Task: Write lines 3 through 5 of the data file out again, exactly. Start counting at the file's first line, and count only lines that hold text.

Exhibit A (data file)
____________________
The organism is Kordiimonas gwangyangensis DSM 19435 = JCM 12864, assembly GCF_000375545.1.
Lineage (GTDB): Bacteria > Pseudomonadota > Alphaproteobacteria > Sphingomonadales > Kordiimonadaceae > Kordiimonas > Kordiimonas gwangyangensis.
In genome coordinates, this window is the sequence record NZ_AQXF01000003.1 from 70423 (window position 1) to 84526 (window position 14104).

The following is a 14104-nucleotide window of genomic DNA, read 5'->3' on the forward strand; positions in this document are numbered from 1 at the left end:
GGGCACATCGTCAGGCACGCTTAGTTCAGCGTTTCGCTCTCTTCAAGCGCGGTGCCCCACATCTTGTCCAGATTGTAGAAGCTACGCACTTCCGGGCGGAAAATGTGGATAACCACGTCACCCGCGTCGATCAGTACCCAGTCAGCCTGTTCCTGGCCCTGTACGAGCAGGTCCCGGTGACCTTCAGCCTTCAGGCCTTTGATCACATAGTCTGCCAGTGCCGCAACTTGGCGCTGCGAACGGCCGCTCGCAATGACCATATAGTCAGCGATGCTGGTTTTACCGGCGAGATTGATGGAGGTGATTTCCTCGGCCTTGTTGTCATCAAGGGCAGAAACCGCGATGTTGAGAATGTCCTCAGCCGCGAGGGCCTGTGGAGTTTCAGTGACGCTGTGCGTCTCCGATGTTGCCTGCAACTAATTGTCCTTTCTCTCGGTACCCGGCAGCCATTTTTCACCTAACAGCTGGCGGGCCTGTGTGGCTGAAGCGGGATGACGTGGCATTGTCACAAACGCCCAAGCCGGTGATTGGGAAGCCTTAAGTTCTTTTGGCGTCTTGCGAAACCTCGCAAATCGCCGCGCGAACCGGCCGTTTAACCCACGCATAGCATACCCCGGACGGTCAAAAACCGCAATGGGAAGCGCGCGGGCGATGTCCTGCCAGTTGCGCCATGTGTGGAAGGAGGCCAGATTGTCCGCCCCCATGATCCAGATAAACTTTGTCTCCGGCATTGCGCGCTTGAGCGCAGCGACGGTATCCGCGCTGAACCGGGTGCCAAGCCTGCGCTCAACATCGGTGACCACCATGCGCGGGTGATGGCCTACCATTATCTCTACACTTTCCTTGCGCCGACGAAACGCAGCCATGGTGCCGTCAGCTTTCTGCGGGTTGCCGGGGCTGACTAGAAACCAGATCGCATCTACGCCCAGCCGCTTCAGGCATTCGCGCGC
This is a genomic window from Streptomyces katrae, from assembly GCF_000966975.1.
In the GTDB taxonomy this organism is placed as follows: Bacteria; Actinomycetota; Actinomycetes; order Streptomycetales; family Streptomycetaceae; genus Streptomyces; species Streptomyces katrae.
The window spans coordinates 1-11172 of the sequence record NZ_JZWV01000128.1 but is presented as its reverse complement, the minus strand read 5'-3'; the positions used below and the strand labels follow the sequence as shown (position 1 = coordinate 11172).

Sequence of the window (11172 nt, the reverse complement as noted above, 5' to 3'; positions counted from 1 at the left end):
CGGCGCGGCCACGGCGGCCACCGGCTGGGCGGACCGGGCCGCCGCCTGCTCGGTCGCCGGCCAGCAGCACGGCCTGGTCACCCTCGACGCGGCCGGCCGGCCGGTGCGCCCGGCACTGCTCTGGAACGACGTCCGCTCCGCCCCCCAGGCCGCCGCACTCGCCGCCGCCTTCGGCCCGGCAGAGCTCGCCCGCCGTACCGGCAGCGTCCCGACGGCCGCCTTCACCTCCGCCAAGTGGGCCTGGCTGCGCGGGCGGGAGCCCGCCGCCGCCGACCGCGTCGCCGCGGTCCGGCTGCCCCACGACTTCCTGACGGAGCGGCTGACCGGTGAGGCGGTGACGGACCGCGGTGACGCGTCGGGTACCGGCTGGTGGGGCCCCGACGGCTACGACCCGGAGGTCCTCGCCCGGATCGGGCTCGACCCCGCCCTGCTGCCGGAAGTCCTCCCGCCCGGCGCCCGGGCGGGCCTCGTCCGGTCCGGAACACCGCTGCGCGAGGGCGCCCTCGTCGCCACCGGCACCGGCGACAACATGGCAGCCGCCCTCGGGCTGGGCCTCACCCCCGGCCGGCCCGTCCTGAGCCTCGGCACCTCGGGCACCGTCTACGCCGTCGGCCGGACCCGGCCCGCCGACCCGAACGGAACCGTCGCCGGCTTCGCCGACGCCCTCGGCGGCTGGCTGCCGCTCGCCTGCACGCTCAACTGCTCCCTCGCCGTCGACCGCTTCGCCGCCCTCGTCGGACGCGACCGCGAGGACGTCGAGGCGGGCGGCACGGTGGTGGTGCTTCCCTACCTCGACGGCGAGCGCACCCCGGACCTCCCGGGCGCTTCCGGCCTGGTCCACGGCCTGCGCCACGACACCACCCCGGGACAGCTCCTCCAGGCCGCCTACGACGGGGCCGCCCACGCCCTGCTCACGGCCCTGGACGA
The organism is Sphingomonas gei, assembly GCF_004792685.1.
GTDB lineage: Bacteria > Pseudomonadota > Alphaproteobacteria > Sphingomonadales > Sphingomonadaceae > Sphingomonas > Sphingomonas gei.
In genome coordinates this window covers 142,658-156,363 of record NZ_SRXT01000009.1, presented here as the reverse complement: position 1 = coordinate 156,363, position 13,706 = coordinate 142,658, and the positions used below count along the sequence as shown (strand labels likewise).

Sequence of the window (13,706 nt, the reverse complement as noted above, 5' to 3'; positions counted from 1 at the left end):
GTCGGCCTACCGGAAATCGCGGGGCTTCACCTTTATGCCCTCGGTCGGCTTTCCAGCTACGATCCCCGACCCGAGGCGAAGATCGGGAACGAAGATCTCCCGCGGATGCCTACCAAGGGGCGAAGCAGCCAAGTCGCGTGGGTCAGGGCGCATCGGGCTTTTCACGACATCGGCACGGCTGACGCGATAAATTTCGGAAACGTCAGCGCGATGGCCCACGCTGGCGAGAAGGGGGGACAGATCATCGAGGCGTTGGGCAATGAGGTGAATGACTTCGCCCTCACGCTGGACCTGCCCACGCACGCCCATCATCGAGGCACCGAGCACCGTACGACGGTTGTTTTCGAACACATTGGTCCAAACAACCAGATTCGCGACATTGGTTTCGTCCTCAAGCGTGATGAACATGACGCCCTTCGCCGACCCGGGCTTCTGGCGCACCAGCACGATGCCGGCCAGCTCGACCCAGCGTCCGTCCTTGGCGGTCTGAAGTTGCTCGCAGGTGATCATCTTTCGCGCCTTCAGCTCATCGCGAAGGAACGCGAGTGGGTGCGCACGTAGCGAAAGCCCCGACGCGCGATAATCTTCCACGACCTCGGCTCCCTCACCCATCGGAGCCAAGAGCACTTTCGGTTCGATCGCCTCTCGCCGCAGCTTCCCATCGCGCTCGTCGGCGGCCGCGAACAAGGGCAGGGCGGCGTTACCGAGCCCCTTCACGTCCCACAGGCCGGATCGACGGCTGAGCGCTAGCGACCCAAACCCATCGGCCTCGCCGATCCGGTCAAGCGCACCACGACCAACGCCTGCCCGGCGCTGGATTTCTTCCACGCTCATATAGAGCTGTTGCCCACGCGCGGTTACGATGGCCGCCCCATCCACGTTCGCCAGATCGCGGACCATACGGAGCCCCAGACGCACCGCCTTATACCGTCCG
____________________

In genome coordinates, this window is the sequence record NZ_AQXF01000003.1 from 70423 (window position 1) to 84526 (window position 14104).

The following is a 14104-nucleotide window of genomic DNA, read 5'->3' on the forward strand; positions in this document are numbered from 1 at the left end:
GGGCACATCGTCAGGCACGCTTAGTTCAGCGTTTCGCTCTCTTCAAGCGCGGTGCCCCACATCTTGTCCAGATTGTAGAAGCTACGCACTTCCGGGCGGAAAATGTGGATAACCACGTCACCCGCGTCGATCAGTACCCAGTCAGCCTGTTCCTGGCCCTGTACGAGCAGGTCCCGGTGACCTTCAGCCTTCAGGCCTTTGATCACATAGTCTGCCAGTGCCGCAACTTGGCGCTGCGAACGGCCGCTCGCAATGACCATATAGTCAGCGATGCTGGTTTTACCGGCGAGATTGATGGAGGTGATTTCCTCGGCCTTGTTGTCATCAAGGGCAGAAACCGCGATGTTGAGAATGTCCTCAGCCGCGAGGGCCTGTGGAGTTTCAGTGACGCTGTGCGTCTCCGATGTTGCCTGCAACTAATTGTCCTTTCTCTCGGTACCCGGCAGCCATTTTTCACCTAACAGCTGGCGGGCCTGTGTGGCTGAAGCGGGATGACGTGGCATTGTCACAAACGCCCAAGCCGGTGATTGGGAAGCCTTAAGTTCTTTTGGCGTCTTGCGAAACCTCGCAAATCGCCGCGCGAACCGGCCGTTTAACCCACGCATAGCATACCCCGGACGGTCAAAAACCGCAATGGGAAGCGCGCGGGCGATGTCCTGCCAGTTGCGCCATGTGTGGAAGGAGGCCAGATTGTCCGCCCCCATGATCCAGATAAACTTTGTCTCCGGCATTGCGCGCTTGAGCGCAGCGACGGTATCCGCGCTGAACCGGGTGCCAAGCCTGCGCTCAACATCGGTGACCACCATGCGCGGGTGATGGCCTACCATTATCTCTACACTTTCCTTGCGCCGACGAAACGCAGCCATGGTGCCGTCAGCTTTCTGCGGGTTGCCGGGGCTGACTAGAAACCAGATCGCATCTACGCCCAGCCGCTTCAGGCATTCGCGCGC